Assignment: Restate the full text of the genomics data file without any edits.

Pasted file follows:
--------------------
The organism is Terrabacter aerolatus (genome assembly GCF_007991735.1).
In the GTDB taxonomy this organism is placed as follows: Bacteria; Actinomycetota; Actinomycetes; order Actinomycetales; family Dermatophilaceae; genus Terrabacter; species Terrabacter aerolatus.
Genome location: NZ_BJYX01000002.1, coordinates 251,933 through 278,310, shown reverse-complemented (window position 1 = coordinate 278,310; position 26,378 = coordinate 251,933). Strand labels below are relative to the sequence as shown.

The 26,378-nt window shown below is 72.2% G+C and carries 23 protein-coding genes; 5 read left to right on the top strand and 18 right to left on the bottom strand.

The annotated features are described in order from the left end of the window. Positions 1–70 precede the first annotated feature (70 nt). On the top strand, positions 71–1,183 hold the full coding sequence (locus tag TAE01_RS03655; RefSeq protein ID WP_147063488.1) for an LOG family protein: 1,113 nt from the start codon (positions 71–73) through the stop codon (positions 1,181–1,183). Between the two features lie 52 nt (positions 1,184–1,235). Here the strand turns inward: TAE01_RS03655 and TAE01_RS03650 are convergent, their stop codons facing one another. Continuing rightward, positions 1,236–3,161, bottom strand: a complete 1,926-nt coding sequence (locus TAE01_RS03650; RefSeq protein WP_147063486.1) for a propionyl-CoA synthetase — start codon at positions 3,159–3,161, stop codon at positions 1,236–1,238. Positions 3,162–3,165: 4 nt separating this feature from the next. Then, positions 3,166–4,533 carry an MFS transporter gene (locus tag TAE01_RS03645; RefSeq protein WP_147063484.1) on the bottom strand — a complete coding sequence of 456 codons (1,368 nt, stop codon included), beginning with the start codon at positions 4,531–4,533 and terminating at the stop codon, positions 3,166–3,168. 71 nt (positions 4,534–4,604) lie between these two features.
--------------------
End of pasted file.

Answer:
The organism is Terrabacter aerolatus (genome assembly GCF_007991735.1).
In the GTDB taxonomy this organism is placed as follows: Bacteria; Actinomycetota; Actinomycetes; order Actinomycetales; family Dermatophilaceae; genus Terrabacter; species Terrabacter aerolatus.
Genome location: NZ_BJYX01000002.1, coordinates 251,933 through 278,310, shown reverse-complemented (window position 1 = coordinate 278,310; position 26,378 = coordinate 251,933). Strand labels below are relative to the sequence as shown.

The 26,378-nt window shown below is 72.2% G+C and carries 23 protein-coding genes; 5 read left to right on the top strand and 18 right to left on the bottom strand.

The annotated features are described in order from the left end of the window. Positions 1–70 precede the first annotated feature (70 nt). On the top strand, positions 71–1,183 hold the full coding sequence (locus tag TAE01_RS03655; RefSeq protein ID WP_147063488.1) for an LOG family protein: 1,113 nt from the start codon (positions 71–73) through the stop codon (positions 1,181–1,183). Between the two features lie 52 nt (positions 1,184–1,235). Here the strand turns inward: TAE01_RS03655 and TAE01_RS03650 are convergent, their stop codons facing one another. Continuing rightward, positions 1,236–3,161, bottom strand: a complete 1,926-nt coding sequence (locus TAE01_RS03650; RefSeq protein WP_147063486.1) for a propionyl-CoA synthetase — start codon at positions 3,159–3,161, stop codon at positions 1,236–1,238. Positions 3,162–3,165: 4 nt separating this feature from the next. Then, positions 3,166–4,533 carry an MFS transporter gene (locus tag TAE01_RS03645; RefSeq protein WP_147063484.1) on the bottom strand — a complete coding sequence of 456 codons (1,368 nt, stop codon included), beginning with the start codon at positions 4,531–4,533 and terminating at the stop codon, positions 3,166–3,168. 71 nt (positions 4,534–4,604) lie between these two features.